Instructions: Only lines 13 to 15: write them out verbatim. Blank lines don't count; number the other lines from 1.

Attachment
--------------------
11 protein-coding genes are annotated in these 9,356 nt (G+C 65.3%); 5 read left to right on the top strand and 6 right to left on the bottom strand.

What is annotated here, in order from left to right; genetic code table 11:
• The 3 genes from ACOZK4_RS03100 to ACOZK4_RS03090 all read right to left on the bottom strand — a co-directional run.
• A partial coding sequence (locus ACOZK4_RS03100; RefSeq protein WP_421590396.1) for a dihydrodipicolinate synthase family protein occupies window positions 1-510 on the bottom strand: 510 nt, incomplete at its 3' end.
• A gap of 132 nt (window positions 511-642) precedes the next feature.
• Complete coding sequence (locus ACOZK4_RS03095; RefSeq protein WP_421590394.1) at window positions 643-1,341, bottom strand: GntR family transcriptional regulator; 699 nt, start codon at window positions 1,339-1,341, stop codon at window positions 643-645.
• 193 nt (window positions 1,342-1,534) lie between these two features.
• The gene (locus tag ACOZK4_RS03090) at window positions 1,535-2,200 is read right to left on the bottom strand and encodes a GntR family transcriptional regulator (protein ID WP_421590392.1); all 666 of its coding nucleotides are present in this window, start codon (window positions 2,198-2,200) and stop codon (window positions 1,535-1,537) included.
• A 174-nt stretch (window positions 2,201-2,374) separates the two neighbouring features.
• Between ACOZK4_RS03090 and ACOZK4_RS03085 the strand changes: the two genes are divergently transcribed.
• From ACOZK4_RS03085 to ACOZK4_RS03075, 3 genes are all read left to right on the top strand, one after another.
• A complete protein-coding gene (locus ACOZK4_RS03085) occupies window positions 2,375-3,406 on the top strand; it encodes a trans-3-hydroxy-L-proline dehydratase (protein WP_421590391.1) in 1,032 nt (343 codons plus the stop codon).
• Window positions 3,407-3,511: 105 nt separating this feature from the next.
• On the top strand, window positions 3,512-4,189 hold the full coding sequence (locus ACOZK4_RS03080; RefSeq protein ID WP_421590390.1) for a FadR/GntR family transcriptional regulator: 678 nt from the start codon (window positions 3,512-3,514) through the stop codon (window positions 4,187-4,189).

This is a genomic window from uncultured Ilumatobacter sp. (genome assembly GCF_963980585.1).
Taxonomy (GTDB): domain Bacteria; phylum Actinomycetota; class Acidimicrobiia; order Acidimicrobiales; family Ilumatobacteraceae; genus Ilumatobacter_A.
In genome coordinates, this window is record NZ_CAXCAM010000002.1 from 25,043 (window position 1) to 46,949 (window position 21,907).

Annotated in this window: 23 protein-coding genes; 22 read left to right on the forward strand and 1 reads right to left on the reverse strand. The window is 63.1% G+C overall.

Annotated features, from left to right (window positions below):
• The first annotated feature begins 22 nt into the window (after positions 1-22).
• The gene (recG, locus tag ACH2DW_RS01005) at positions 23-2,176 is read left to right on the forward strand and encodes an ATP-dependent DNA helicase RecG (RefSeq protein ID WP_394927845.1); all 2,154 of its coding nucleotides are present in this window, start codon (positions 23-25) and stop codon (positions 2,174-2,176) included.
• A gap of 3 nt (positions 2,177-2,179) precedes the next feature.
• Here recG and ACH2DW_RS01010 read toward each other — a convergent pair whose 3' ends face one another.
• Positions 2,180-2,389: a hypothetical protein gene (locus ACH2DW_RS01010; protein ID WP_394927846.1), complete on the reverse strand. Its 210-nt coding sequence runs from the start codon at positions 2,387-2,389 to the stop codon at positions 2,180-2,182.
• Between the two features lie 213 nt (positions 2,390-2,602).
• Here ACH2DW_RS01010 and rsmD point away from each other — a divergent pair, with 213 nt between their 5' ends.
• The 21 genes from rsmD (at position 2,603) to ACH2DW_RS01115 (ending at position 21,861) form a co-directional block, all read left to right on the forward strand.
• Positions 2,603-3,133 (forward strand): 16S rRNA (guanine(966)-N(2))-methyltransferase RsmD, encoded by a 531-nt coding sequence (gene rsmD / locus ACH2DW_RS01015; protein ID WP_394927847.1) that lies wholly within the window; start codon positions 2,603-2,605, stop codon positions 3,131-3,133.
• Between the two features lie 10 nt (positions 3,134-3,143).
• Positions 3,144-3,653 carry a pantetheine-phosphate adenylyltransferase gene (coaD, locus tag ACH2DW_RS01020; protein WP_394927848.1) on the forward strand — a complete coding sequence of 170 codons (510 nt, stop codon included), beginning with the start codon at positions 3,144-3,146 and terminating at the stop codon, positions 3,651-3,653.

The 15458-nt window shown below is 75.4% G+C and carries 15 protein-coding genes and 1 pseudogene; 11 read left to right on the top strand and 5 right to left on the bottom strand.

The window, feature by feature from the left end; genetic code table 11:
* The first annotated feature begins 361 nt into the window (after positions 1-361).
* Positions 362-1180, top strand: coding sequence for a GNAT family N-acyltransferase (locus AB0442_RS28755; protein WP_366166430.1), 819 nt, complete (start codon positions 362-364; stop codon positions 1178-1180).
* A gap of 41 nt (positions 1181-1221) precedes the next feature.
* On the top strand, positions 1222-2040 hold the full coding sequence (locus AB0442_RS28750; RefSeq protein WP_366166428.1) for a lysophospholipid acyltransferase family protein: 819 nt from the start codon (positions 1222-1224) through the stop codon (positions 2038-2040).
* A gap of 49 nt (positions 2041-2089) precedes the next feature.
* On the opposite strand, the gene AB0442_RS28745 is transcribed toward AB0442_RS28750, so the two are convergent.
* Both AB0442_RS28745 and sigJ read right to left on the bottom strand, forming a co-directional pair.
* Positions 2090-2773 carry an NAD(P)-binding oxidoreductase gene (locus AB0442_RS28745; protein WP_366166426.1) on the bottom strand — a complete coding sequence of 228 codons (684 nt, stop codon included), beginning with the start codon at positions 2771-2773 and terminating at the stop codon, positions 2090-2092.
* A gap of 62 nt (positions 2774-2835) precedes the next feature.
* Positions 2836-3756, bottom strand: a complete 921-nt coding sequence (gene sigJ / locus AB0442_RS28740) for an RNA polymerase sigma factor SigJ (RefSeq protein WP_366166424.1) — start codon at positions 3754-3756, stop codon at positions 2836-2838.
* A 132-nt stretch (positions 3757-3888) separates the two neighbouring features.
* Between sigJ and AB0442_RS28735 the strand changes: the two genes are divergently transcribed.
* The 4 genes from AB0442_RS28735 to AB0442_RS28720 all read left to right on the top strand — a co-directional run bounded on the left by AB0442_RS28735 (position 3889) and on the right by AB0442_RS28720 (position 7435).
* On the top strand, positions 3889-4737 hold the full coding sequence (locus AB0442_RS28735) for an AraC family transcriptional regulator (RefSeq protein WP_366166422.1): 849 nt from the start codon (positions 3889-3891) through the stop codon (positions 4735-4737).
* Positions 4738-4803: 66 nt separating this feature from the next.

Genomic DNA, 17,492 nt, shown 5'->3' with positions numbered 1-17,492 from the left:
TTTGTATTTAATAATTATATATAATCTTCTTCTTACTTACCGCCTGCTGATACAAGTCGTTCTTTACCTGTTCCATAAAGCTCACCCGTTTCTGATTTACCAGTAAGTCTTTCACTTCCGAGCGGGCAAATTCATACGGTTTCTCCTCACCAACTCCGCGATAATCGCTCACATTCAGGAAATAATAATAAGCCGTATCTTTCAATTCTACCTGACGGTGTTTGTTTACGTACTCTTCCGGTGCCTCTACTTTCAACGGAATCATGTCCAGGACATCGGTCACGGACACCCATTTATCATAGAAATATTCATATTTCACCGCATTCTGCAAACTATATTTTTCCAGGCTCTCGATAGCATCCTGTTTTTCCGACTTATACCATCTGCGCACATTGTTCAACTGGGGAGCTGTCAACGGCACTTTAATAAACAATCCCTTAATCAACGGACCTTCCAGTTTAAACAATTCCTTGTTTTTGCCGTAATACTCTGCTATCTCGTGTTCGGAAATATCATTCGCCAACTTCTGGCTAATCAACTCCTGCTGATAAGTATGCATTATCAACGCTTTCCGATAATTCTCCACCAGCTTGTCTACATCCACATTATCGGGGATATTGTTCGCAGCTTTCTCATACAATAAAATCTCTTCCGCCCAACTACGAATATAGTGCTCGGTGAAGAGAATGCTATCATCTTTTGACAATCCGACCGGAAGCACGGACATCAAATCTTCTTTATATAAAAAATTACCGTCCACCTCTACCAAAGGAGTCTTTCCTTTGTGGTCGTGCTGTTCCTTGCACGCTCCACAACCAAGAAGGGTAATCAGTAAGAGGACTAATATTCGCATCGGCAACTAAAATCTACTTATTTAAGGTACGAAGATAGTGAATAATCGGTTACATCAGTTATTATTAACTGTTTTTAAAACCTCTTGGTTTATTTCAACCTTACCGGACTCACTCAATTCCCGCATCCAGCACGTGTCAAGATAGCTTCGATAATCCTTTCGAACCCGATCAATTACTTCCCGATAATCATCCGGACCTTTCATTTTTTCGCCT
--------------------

• Window positions 3,407-3,511: 105 nt separating this feature from the next.
• On the top strand, window positions 3,512-4,189 hold the full coding sequence (locus ACOZK4_RS03080; RefSeq protein ID WP_421590390.1) for a FadR/GntR family transcriptional regulator: 678 nt from the start codon (window positions 3,512-3,514) through the stop codon (window positions 4,187-4,189).

This is a genomic window from uncultured Ilumatobacter sp. (genome assembly GCF_963980585.1).